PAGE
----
One must note that a motion of annulment of these provisions has been filed against this law - the case is pending before the Constitutional court.

Finally, the maximum fine, for tax offenses, in the criminal procedure frame, has been raised from €125,000 to €500,000 (in some cases where certain special provisions apply the amount can be much higher).

3. Company cars

The Law of December 13, 2012, modifying a Law of December 28, 2011, has changed the regime of disallowed expenses related to company cars.

Accordingly, the benefit in kind resulting from the use of a company car will be calculated following now on the basis of a new lump sum calculation method. The new calculation is made as follows: 6/7th of the catalogue value of the car multiplied by a percentage linked to the car’s CO2 emission rate:

Benefit in kind = catalogue value * % (CO2 coefficient) * 6/7

4. Allowance for corporate equity

Starting with tax year 2013, the possible carry-over for lack or insufficiency of profits will be abolished; therefore, the allowance for corporate equity can only be set off against profits of the taxable period linked to the deduction.

In the same time, transitional measures have been put in place for the companies who still had remaining allowances for corporate equity that could be carried over on December 31, 2011. For these companies, the carry-out remains possible. Nevertheless, above €1,000,000 the carry-over is limited to 60% of the remaining profits but, in the same time, an extension of the carry-over period is accepted for the amounts which could not be deducted because of the aforementioned limit of 60%.

5. Capital gains on shares

The Law of December 13, 2012, modifying a law of March 29 of the same year, amended the provisions of Belgian tax law related to capital gains on shares; the former version provided that capital gains realized by Belgian companies were totally exempted from taxes.

Under the new lax, the tax exemption is maintained but, as from tax year 2013 (related to gains realized from November 28, 2011), will be submitted to a condition: the company must hold the shares for an uninterrupted period of one year. If this delay is not respected (certain operations, neutral from a tax point of view, are not considered as interrupting the one year delay), the company will be taxed at a rate of 25% (global rate after surcharges: 25.75%).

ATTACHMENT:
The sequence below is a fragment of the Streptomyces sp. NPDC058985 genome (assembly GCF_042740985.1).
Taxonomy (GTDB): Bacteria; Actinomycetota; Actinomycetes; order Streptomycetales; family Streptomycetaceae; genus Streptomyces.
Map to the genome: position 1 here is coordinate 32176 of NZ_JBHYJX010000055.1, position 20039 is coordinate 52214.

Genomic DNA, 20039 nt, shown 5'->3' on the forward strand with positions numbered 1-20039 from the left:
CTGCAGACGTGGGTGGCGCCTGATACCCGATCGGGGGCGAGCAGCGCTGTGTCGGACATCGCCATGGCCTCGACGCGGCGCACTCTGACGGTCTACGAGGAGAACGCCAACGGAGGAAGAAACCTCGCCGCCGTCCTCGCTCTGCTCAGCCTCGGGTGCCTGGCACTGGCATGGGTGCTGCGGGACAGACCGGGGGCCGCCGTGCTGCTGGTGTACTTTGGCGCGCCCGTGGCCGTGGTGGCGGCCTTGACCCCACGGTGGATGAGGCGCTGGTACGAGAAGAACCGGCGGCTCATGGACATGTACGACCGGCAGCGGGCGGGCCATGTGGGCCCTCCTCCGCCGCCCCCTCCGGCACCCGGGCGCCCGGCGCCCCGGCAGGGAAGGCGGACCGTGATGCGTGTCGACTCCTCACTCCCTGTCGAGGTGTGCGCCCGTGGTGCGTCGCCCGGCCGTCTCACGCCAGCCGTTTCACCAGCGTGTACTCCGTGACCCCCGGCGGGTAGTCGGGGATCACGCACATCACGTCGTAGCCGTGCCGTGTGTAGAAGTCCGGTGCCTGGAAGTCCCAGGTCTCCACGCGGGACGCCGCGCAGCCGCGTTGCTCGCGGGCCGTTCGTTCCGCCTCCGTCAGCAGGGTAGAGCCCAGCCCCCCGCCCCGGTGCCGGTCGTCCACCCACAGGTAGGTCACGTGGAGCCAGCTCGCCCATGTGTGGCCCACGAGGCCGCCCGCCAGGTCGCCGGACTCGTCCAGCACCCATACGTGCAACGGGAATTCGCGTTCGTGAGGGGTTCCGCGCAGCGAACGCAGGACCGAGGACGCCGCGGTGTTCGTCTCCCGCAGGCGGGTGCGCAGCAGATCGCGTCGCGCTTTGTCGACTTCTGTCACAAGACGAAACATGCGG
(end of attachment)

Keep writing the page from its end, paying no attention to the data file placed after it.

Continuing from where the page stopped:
6. Thin-capitalization

The law of March 29, 2013 (modified by a law of June 22, 2013) modified the Belgian corporate tax law provisions on thin-capitalization. The provisions concern interest payments or attributions to (real) beneficiaries.

Under the new laws, the 7:1 debt/equity ratio formerly existing has been brought to 5:1. In accordance with the new provisions, the tax-deduction of interest payments or attributions exceeding the 5:1 will not be accepted.

This rule does not apply to the loans contracted:

> By leasing companies to companies whose main activity consists of factoring or immovable leasing within the financial sector and to the extent the funds are effectively used for leasing and factoring activities;

> By companies which a primarily active in the field of public-private co-operation.

When the rule is applicable, and for the purposes of its application:

> Equity is the sum of the taxed reserves at the beginning of the taxable period and the paid-up capital at the end of the taxable period (in certain cases, certain non-taxed reserves are deemed to be taxed reserves).

> Debt is
• loans where the beneficial owner is not subject to income tax or is subject to a substantially more advantageous tax regime (interest taxation) than the Belgian one;
• intra-group loans.

The law also provides that when the loans are guaranteed or funded by a third party which bears, partly or wholly, the risk, the aforesaid third party is deemed to be the beneficial owner of the interest, if the guarantee or the funding have tax avoidance as their main target. Similarly, third party in this context would also mean group companies, even if the loan has formally been granted by a non-group member.

> Debt is NOT :
• bonds and other publicly issued securities;
• loans granted by financial institutions.

7. Tax abuse

The Law of March 29, 2012 has introduced a new “anti-abuse rule” concerning direct taxation and registration rights (and, indirectly, estate rights). Hence, the concept of tax abuse has been instituted; when such a tax abuse will be established, the operation or series of operations forming a global transaction will not be considered as opposable to the tax administration.